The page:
Lee Bowers gave his Warren Commission testimony in Dallas on 2nd April 1964. He described that in the 20 minute period before the arrival of the presidential motorcade he observed three cars which individually entered the area by his tower via the Elm Street extension road, circled that area and then left by the same route. None of these vehicles was familiar to him.

When asked by Assistant Counsel Joseph Ball what time the first of these cars had arrived, he replied: "I do not recall the exact time, but I believe this was approximately 12:10, wouldn't be far off." When asked where the car was, Bowers replied: "The car proceeded in front of the School Depository down across 2 or 3 tracks and circled the area in front of the tower, and to the west of the tower, as if he was searching for a way out, or was checking the area, and then proceeded back through the only way he could, the same outlet he came into." (2)

The following brief exchange then ensued:

BALL: "What was the description of that car?"

BOWERS: "The first car was a 1959 Oldsmobile, blue and white station wagon with out-of-State license."

BALL: "Do you know what State?"

BOWERS: "No; I do not. I would know it, I could identify it, I think, if I looked at a list."

BALL: "And, it had something else, some bumper stickers?"

BOWERS: "Had a bumper sticker, one of which was a Goldwater sticker, and the other of which was of some scenic location, I think."

Mr. Ball, who never asked Bowers about the Oldsmobile occupant(s), then went on to the other cars which Bowers had observed. One was a 1957 black Ford "with one male in it that seemed to have a mike or telephone or something … had a Texas license" The third was believed by Bowers to be a 1961 or 1962 Chevrolet four-door Impala. Bowers said that it was "white, showed signs of being on the road. It was muddy up to the windows, bore a similar out-of-state license to the first car I observed, occupied also by one white male." (3)

In summing up Bowers' three sightings and putting them alongside Brennan's, there are several significant similarities. Brennan reported a 1955-57 Oldsmobile (but unfortunately stated neither its colour nor its type – sedan, station wagon, etc.). The first of Bowers' cars was a 1959 blue-and-white Oldsmobile station wagon. Bowers' first and third cars were carrying similar out-of-state license plates to one another.

All four vehicles were described as being parked or driven in a suspicious manner.

Jack Ruby – owner of an Oldsmobile

Jack Ruby owned and drove a "1960 Oldsmobile, two door, white in colour, bearing 1963 Texas License PD-678." (4) This was the car which he drove when he went to the Western Union office and then City Hall where he shot and killed Lee Harvey Oswald on 24th November.

Could this have been the car parked beside the Texas School Book Depository which was observed by Howard Leslie Brennan two days earlier? His report of the driver and a policeman engaged in apparently friendly conversation would appear to be a point in favour of this. Despite the denials in the Warren Report, it now seems that a significant percentage of the Dallas Police Department was on good terms with Ruby. Brennan's brief description of the driver (alone, middle-aged and wearing civilian clothes), whilst nowhere near as detailed as his description of the sixth floor assassin, could certainly fit Jack Ruby.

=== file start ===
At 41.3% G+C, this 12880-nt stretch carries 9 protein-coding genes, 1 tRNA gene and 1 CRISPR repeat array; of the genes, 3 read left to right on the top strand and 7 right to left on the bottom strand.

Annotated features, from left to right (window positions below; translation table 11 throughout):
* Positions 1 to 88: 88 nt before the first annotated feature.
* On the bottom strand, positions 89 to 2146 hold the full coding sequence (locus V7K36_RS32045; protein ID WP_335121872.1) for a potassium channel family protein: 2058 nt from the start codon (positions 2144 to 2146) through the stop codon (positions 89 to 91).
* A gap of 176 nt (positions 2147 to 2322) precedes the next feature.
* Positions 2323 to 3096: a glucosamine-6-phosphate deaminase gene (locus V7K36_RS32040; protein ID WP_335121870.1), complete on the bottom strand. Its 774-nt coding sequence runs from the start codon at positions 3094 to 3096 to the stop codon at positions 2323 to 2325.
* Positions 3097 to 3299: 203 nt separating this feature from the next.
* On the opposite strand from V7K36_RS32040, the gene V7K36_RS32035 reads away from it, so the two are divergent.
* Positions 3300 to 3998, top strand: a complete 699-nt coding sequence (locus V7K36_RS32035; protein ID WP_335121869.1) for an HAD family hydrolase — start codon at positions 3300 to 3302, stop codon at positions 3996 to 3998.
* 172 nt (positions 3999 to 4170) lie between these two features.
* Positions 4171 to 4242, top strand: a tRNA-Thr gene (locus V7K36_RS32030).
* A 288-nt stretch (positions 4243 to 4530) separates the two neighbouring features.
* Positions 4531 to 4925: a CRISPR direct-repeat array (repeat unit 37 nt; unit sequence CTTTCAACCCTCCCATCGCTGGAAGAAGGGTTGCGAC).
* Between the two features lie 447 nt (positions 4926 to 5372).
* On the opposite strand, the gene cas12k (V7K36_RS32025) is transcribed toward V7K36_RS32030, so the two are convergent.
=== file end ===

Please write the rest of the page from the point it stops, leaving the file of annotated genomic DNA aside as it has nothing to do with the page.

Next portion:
Michael Paine – another Oldsmobile owner

Michael Paine was another Oldsmobile owner. In "either October or November, probably the early part of November" 1963, he had purchased a 1956 blue-and-white Oldsmobile sedan for $200. Although his Warren Commission testimony is a little imprecise on this point, it appears that he had offered to sell it to Lee Harvey Oswald. (5) At this time, Michael Paine was also the owner of a Citroen and wife Ruth owned a station wagon.

For some reason, officers from the DPD Special Service Bureau checked out the various cars parked outside the Paine residence in early January 1965. A report from Detective Roy Westphal to Captain Gannaway, dated 7th January 1965, included details of a 1954/56 Oldsmobile, blue and white in colour and bearing Texas plate NY-9880. This is probably the vehicle mentioned above.

The sketchy and incomplete description of the Oldsmobile seen by Brennan certainly matches the known description of this Michael Paine-owned car. Once again, however, we have to rue the fact that Brennan did not mention the colour of the car he observed.

The Oldsmobile seen by Lee Bowers was a later model than the Paine car and was described very positively by him as a station wagon.

… and the mysterious zipper jacket was found under an Oldsmobile

It has been suggested, but by no means established as a fact, that the killer of Officer Tippit discarded a white or grey zipper jacket (CE 162) beneath a car at Ballew's Texaco service station as he fled the scene of the Tippit murder. The car has been identified as a 1955 Oldsmobile Super 88 Holiday Coupe with Texas index tag NL-95. (6)

In a Dallas FBI interview on 21st January 1964, however, Robert Brock, a mechanic employed at that service station, describes that Oldsmobile as a 1954 model. As someone who worked with cars, I would expect his description to be an accurate one. He also confirmed that this car was parked in parking space 17. (7)

As far as I can ascertain, the identity of the owner of this car has not been published.

Footnotes

1. Howard L. Brennan with J. Edward Cherryholmes: Eyewitness to History, published by Texian Press, Waco, Texas, 1987 (four years after Brennan's death).

2. 6H 285 (Testimony of Lee E. Bowers, Jr.)

3. 6H 286 (Testimony of Lee E. Bowers, Jr.)

4. Smart Exhibit No. 5021 (Copy of an FBI report of an interview with Lieutenant Vernon S. Smart, dated November 25, 1963).